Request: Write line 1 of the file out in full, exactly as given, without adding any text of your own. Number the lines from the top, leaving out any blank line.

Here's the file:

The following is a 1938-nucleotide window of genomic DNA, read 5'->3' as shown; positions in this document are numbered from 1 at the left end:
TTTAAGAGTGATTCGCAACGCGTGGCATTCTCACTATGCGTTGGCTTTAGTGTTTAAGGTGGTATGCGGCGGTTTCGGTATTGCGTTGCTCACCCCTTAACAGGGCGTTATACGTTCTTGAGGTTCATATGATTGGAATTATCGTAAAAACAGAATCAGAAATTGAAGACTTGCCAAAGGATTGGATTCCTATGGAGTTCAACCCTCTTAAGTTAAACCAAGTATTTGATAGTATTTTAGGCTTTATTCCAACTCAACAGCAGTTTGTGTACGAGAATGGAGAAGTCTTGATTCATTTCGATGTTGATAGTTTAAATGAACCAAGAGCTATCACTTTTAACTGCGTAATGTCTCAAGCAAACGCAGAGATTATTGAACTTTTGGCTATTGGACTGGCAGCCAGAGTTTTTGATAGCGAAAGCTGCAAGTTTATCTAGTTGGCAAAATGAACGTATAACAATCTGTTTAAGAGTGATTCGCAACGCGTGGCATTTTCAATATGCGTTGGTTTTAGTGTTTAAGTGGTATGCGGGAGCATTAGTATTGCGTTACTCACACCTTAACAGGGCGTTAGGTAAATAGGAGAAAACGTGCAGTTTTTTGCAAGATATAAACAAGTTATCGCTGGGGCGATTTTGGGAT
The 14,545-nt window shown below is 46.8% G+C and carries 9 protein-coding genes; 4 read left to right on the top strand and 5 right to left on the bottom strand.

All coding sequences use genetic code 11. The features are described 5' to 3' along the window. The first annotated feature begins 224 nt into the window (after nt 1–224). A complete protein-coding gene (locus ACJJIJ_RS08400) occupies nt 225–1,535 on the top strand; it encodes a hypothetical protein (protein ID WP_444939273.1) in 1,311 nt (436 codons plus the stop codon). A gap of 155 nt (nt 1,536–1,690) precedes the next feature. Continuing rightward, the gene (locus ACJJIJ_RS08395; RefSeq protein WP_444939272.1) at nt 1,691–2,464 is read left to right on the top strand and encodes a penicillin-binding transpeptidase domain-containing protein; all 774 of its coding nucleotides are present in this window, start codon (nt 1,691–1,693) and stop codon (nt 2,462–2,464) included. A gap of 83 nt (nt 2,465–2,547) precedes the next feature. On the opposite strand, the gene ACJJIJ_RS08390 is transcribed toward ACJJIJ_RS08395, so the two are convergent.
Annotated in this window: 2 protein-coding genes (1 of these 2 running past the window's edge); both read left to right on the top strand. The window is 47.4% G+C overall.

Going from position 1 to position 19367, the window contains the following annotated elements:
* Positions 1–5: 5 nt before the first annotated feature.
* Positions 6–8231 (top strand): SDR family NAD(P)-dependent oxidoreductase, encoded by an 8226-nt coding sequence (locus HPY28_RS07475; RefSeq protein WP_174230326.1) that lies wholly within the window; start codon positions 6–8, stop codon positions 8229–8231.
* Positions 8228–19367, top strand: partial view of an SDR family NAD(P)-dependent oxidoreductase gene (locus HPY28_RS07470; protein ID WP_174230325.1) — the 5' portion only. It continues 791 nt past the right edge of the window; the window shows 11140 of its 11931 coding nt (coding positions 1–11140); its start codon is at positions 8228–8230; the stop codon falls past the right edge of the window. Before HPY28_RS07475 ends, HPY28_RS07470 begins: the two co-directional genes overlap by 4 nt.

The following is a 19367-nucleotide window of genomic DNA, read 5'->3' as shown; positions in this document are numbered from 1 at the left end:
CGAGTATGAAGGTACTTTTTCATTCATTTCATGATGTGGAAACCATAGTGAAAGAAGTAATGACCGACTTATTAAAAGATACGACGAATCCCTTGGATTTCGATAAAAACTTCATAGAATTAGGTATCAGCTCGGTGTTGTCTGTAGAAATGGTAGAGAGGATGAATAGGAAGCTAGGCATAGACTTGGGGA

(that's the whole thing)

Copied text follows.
The following is a 1938-nucleotide window of genomic DNA, read 5'->3' as shown; positions in this document are numbered from 1 at the left end: